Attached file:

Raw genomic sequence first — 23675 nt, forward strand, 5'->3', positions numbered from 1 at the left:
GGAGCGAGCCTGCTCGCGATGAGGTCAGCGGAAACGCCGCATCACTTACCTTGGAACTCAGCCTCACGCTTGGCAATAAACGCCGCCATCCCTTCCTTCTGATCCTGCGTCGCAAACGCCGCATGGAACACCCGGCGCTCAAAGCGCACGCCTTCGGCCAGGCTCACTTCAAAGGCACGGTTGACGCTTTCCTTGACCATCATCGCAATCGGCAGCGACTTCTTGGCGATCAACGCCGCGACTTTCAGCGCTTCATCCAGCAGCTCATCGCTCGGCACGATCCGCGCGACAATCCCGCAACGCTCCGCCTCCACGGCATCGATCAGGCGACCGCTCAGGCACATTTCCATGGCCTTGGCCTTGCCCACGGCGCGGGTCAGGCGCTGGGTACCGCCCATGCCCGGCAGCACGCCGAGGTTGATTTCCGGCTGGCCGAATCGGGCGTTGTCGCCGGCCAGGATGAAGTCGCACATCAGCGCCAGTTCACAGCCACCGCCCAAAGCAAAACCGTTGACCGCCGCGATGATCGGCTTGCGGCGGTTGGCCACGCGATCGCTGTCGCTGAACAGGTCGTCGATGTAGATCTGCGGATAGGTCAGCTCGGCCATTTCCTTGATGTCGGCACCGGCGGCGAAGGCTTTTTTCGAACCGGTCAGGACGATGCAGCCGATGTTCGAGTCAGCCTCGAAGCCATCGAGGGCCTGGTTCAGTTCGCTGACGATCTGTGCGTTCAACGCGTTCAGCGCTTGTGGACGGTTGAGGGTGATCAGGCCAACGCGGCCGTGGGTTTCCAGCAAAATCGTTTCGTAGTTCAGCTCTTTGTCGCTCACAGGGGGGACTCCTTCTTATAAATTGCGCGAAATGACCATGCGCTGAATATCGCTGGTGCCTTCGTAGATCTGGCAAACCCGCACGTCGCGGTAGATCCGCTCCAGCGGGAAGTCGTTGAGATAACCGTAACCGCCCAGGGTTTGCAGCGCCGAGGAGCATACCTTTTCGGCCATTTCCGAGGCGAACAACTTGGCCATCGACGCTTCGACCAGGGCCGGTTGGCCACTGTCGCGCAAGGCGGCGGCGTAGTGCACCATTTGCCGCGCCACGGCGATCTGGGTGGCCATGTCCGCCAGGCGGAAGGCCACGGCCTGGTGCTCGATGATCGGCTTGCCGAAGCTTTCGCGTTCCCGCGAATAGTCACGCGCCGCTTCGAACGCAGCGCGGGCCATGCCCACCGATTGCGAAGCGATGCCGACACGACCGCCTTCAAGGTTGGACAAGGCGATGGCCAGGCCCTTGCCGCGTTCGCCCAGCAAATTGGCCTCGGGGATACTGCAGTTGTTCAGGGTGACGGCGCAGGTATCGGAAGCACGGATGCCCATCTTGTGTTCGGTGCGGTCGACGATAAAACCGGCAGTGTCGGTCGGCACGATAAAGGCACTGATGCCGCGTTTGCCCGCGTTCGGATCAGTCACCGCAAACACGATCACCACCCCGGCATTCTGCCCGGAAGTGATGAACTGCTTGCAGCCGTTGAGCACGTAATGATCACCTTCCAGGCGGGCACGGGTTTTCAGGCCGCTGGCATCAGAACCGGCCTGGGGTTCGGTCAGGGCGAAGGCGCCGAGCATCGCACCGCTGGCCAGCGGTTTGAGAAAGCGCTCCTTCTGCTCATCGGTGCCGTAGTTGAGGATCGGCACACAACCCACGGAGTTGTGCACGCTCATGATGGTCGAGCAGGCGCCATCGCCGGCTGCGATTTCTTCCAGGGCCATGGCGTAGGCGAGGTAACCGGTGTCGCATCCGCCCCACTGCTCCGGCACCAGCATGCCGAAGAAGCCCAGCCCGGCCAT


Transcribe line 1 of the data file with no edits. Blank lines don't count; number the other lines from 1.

Raw genomic sequence first — 23675 nt, forward strand, 5'->3', positions numbered from 1 at the left: